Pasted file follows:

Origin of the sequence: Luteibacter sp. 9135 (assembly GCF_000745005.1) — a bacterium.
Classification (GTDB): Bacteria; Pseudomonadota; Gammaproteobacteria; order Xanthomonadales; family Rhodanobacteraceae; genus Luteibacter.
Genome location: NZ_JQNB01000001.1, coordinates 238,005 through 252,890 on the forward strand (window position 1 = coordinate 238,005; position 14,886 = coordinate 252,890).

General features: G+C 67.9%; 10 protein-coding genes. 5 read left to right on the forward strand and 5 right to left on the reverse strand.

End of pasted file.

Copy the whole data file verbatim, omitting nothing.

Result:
Origin of the sequence: Luteibacter sp. 9135 (assembly GCF_000745005.1) — a bacterium.
Classification (GTDB): Bacteria; Pseudomonadota; Gammaproteobacteria; order Xanthomonadales; family Rhodanobacteraceae; genus Luteibacter.
Genome location: NZ_JQNB01000001.1, coordinates 238,005 through 252,890 on the forward strand (window position 1 = coordinate 238,005; position 14,886 = coordinate 252,890).

General features: G+C 67.9%; 10 protein-coding genes. 5 read left to right on the forward strand and 5 right to left on the reverse strand.